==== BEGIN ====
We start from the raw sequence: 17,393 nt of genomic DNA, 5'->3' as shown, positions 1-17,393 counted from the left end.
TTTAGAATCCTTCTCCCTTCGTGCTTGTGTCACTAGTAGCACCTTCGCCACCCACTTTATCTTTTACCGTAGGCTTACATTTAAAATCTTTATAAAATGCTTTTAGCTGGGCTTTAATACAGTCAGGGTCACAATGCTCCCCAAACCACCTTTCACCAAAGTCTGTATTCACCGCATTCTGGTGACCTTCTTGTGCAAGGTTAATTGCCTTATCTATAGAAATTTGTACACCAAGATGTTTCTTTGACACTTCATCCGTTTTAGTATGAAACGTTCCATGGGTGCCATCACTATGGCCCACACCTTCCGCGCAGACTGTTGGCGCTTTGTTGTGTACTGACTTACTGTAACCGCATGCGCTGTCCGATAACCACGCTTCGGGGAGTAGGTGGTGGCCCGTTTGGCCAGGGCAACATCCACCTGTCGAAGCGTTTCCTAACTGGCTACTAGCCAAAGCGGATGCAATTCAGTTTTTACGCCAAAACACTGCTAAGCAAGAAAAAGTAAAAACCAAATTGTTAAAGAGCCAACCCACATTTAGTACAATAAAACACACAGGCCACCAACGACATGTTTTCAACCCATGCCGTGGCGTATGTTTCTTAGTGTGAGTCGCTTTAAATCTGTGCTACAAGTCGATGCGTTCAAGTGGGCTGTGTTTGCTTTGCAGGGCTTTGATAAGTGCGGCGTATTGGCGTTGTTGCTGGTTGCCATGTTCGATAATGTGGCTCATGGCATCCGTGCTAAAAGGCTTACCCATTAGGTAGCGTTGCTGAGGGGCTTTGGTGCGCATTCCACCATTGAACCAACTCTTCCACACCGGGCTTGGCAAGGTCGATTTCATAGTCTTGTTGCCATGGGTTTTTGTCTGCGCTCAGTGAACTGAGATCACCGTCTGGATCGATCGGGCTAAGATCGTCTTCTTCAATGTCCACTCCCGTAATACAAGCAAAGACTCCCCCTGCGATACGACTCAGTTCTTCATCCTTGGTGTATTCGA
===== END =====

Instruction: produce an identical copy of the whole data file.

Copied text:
We start from the raw sequence: 17,393 nt of genomic DNA, 5'->3' as shown, positions 1-17,393 counted from the left end.
TTTAGAATCCTTCTCCCTTCGTGCTTGTGTCACTAGTAGCACCTTCGCCACCCACTTTATCTTTTACCGTAGGCTTACATTTAAAATCTTTATAAAATGCTTTTAGCTGGGCTTTAATACAGTCAGGGTCACAATGCTCCCCAAACCACCTTTCACCAAAGTCTGTATTCACCGCATTCTGGTGACCTTCTTGTGCAAGGTTAATTGCCTTATCTATAGAAATTTGTACACCAAGATGTTTCTTTGACACTTCATCCGTTTTAGTATGAAACGTTCCATGGGTGCCATCACTATGGCCCACACCTTCCGCGCAGACTGTTGGCGCTTTGTTGTGTACTGACTTACTGTAACCGCATGCGCTGTCCGATAACCACGCTTCGGGGAGTAGGTGGTGGCCCGTTTGGCCAGGGCAACATCCACCTGTCGAAGCGTTTCCTAACTGGCTACTAGCCAAAGCGGATGCAATTCAGTTTTTACGCCAAAACACTGCTAAGCAAGAAAAAGTAAAAACCAAATTGTTAAAGAGCCAACCCACATTTAGTACAATAAAACACACAGGCCACCAACGACATGTTTTCAACCCATGCCGTGGCGTATGTTTCTTAGTGTGAGTCGCTTTAAATCTGTGCTACAAGTCGATGCGTTCAAGTGGGCTGTGTTTGCTTTGCAGGGCTTTGATAAGTGCGGCGTATTGGCGTTGTTGCTGGTTGCCATGTTCGATAATGTGGCTCATGGCATCCGTGCTAAAAGGCTTACCCATTAGGTAGCGTTGCTGAGGGGCTTTGGTGCGCATTCCACCATTGAACCAACTCTTCCACACCGGGCTTGGCAAGGTCGATTTCATAGTCTTGTTGCCATGGGTTTTTGTCTGCGCTCAGTGAACTGAGATCACCGTCTGGATCGATCGGGCTAAGATCGTCTTCTTCAATGTCCACTCCCGTAATACAAGCAAAGACTCCCCCTGCGATACGACTCAGTTCTTCATCCTTGGTGTATTCGA